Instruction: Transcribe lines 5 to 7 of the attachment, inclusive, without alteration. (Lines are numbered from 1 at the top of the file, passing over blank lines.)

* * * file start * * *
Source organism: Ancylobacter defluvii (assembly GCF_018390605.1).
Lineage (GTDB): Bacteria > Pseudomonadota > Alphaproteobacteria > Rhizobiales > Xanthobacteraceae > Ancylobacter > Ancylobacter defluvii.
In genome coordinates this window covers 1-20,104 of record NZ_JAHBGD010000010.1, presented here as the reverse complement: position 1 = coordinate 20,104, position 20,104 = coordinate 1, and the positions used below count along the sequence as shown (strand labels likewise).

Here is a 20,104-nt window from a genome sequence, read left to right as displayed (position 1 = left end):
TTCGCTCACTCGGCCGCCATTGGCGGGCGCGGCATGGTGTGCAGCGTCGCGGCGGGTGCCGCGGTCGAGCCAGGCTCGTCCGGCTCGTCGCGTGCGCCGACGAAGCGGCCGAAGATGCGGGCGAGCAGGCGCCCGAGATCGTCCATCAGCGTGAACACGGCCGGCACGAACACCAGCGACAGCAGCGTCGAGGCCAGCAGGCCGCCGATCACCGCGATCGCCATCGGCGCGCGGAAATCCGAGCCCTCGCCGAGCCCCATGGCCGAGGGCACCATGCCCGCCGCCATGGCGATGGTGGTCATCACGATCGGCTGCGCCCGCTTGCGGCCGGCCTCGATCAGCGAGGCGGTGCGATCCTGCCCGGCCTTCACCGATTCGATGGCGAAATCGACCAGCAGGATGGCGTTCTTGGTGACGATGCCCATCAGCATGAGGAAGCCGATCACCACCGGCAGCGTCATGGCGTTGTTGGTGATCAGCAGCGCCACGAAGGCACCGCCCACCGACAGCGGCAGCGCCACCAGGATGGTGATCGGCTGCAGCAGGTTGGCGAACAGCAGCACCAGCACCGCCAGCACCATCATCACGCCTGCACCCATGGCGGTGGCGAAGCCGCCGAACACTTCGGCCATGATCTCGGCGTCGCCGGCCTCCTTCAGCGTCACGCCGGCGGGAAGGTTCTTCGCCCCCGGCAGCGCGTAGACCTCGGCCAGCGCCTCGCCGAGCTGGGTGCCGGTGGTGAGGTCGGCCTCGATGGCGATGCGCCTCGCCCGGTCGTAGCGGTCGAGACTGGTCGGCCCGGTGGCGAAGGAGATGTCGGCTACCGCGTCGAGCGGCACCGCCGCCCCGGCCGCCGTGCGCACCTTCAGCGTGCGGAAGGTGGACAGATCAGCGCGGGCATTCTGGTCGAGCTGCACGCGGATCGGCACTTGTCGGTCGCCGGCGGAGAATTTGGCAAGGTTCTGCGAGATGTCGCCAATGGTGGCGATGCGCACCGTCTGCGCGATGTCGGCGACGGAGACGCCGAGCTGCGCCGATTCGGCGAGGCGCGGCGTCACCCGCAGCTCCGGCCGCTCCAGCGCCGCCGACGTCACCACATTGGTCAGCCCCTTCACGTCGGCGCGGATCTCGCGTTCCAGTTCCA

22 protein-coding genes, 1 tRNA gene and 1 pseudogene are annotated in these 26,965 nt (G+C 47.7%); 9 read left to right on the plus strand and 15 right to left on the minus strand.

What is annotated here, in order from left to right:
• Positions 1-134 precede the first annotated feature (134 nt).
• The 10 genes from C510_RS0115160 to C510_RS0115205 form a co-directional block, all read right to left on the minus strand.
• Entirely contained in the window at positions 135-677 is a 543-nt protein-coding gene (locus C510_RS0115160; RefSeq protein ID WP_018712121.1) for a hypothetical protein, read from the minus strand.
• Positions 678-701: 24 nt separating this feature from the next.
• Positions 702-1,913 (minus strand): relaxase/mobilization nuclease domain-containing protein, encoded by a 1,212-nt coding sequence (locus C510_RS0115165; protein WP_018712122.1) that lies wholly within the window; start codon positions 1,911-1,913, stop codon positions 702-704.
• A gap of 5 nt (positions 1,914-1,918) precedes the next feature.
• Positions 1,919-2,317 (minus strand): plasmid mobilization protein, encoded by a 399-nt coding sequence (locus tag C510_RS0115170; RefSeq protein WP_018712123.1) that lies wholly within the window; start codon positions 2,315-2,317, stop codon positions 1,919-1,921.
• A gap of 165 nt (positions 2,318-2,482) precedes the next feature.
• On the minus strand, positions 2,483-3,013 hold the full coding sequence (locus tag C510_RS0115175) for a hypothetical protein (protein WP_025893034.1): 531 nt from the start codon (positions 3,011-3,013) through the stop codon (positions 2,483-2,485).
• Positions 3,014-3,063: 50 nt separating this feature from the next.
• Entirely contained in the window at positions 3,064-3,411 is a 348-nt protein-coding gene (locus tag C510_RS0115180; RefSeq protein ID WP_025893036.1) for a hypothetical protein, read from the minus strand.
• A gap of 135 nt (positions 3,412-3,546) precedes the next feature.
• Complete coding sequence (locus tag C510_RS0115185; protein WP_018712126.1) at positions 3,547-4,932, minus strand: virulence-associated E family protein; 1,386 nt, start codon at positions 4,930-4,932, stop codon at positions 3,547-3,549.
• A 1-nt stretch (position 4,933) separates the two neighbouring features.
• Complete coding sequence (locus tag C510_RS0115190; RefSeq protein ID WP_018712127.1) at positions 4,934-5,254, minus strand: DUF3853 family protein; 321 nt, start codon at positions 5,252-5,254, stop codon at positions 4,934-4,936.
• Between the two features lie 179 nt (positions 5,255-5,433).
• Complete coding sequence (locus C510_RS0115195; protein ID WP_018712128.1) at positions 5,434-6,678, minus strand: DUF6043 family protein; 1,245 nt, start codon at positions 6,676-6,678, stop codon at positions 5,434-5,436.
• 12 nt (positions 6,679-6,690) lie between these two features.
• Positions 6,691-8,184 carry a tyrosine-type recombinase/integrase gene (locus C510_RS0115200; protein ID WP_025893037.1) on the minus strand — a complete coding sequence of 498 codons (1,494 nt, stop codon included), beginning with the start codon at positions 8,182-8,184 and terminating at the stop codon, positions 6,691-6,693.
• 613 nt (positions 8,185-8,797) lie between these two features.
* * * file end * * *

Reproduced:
TTCGCTCACTCGGCCGCCATTGGCGGGCGCGGCATGGTGTGCAGCGTCGCGGCGGGTGCCGCGGTCGAGCCAGGCTCGTCCGGCTCGTCGCGTGCGCCGACGAAGCGGCCGAAGATGCGGGCGAGCAGGCGCCCGAGATCGTCCATCAGCGTGAACACGGCCGGCACGAACACCAGCGACAGCAGCGTCGAGGCCAGCAGGCCGCCGATCACCGCGATCGCCATCGGCGCGCGGAAATCCGAGCCCTCGCCGAGCCCCATGGCCGAGGGCACCATGCCCGCCGCCATGGCGATGGTGGTCATCACGATCGGCTGCGCCCGCTTGCGGCCGGCCTCGATCAGCGAGGCGGTGCGATCCTGCCCGGCCTTCACCGATTCGATGGCGAAATCGACCAGCAGGATGGCGTTCTTGGTGACGATGCCCATCAGCATGAGGAAGCCGATCACCACCGGCAGCGTCATGGCGTTGTTGGTGATCAGCAGCGCCACGAAGGCACCGCCCACCGACAGCGGCAGCGCCACCAGGATGGTGATCGGCTGCAGCAGGTTGGCGAACAGCAGCACCAGCACCGCCAGCACCATCATCACGCCTGCACCCATGGCGGTGGCGAAGCCGCCGAACACTTCGGCCATGATCTCGGCGTCGCCGGCCTCCTTCAGCGTCACGCCGGCGGGAAGGTTCTTCGCCCCCGGCAGCGCGTAGACCTCGGCCAGCGCCTCGCCGAGCTGGGTGCCGGTGGTGAGGTCGGCCTCGATGGCGATGCGCCTCGCCCGGTCGTAGCGGTCGAGACTGGTCGGCCCGGTGGCGAAGGAGATGTCGGCTACCGCGTCGAGCGGCACCGCCGCCCCGGCCGCCGTGCGCACCTTCAGCGTGCGGAAGGTGGACAGATCAGCGCGGGCATTCTGGTCGAGCTGCACGCGGATCGGCACTTGTCGGTCGCCGGCGGAGAATTTGGCAAGGTTCTGCGAGATGTCGCCAATGGTGGCGATGCGCACCGTCTGCGCGATGTCGGCGACGGAGACGCCGAGCTGCGCCGATTCGGCGAGGCGCGGCGTCACCCGCAGCTCCGGCCGCTCCAGCGCCGCCGACGTCACCACATTGGTCAGCCCCTTCACGTCGGCGCGGATCTCGCGTTCCAGTTCCA

22 protein-coding genes, 1 tRNA gene and 1 pseudogene are annotated in these 26,965 nt (G+C 47.7%); 9 read left to right on the plus strand and 15 right to left on the minus strand.

What is annotated here, in order from left to right: